Photos by Libby Rogers
Currently at the helm is local business owner Jeannie White, who got involved with the club six years ago in order to give back to the community. “This club has always been community-oriented,” White said. “We still have some members that have been with the club 45 years.”
According to the club’s website, Lions Clubs International is the world’s largest service club organization, with more than 1.3 million members in approximately 45,000 clubs in more than 200 countries and geographical areas around the world. Lions are men and women who volunteer their time to humanitarian causes. Founded in 1917, the association’s motto is “We Serve.” We meet the needs of our local communities and the world: conducting vision and health screenings, building parks, supporting eye hospitals, awarding scholarships, assisting youth, providing help in the time of disaster, and much more.
“The Huntsville Lions Club supports fellow citizens whose lives we can positively affect. We are always looking for new challenges, as we are a progressive club. We welcome visitors, be they other Lions, interested citizens or potential Lions members,” the website states.
Internationally, the club’s mission is to collect used eyeglasses and assist people of all ages, who cannot afford to, in getting proper eyewear, as well as building parks, supporting youth and providing assistance in times of disaster.
“We work with Dr. Steven Black, who in turn works with patients, who may not know they are eligible for insurance coverages,” White said. “We do a lot,” she said. “We take civic pride seriously, and we doa lot of projects. I find that rewarding.”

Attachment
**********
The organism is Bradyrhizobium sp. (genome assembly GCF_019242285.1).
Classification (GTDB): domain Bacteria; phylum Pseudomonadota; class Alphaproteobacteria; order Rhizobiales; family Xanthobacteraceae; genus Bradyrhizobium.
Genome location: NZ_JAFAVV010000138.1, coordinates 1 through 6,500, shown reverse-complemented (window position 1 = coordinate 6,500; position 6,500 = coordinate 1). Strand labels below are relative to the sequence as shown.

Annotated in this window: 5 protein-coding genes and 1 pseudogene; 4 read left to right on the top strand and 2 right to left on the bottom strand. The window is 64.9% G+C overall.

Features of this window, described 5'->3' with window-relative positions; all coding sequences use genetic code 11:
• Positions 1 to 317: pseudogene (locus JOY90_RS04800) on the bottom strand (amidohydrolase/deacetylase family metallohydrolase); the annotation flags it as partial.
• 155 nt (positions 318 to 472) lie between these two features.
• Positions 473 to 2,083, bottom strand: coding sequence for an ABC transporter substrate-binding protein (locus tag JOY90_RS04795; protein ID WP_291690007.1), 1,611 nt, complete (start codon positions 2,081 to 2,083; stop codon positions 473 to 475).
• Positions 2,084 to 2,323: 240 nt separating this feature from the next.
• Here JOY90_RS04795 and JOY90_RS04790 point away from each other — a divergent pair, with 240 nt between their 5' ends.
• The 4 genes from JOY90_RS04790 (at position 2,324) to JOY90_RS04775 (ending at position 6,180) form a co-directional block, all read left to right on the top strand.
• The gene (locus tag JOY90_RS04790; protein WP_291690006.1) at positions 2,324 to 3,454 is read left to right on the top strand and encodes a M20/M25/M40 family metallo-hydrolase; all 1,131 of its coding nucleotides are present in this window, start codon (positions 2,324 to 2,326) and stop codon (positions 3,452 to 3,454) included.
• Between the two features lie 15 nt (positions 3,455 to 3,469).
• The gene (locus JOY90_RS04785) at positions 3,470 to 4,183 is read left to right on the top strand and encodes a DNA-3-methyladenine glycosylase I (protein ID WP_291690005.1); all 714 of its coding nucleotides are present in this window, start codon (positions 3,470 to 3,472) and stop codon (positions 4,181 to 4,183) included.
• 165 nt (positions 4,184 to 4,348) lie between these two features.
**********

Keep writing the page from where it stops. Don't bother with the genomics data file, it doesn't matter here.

There is a plateful of projects in the Huntsville Lions Club orbit; in2019 alone, the club’s members:
One success story White is especially fond of involves a child with diabetes. “She had never been far away from home because her mom had to give her insulin injections,” White said. “She went to camp for that week, and when she returned, she was able to do her own injections, because (the camp counselors) taught her how to do it. There are doctors and nurses at the camp 24 hours per day, she said. “It made her more independent, so now she can go and spend the night with friends and not worry about her medication, because she can handle it herself,” White said.
The camp itself was the reason behind White’s involvement withLions. “My oldest son was a sponsor at the camp for two years, and that’s when I learned about Lions Club,” she said. “(When we opened the business) here, Liesa Hackett became my sponsor.”
What makes the time spent worthwhile forWhite, though, is hearing the stories and the remarks of the children who attend the annual camp, and she says it’s a good feeling to join a club and get involved. “If you want to work in a community, we’ll find you a place,” she said.“Be serious, and help where it’s needed. I love this community.”
To become a member of the Lions Club, contact White at 936-755-3811 or Vice President Larry Graves at 936-291-7300.
White said prospective members can fill out an application at any of the weekly meetings; there is a $25 application fee, and members pay $40 per month per family. All funds raised go right back to the community, not toward club necessities, which White said was one of the things she admires about Lions.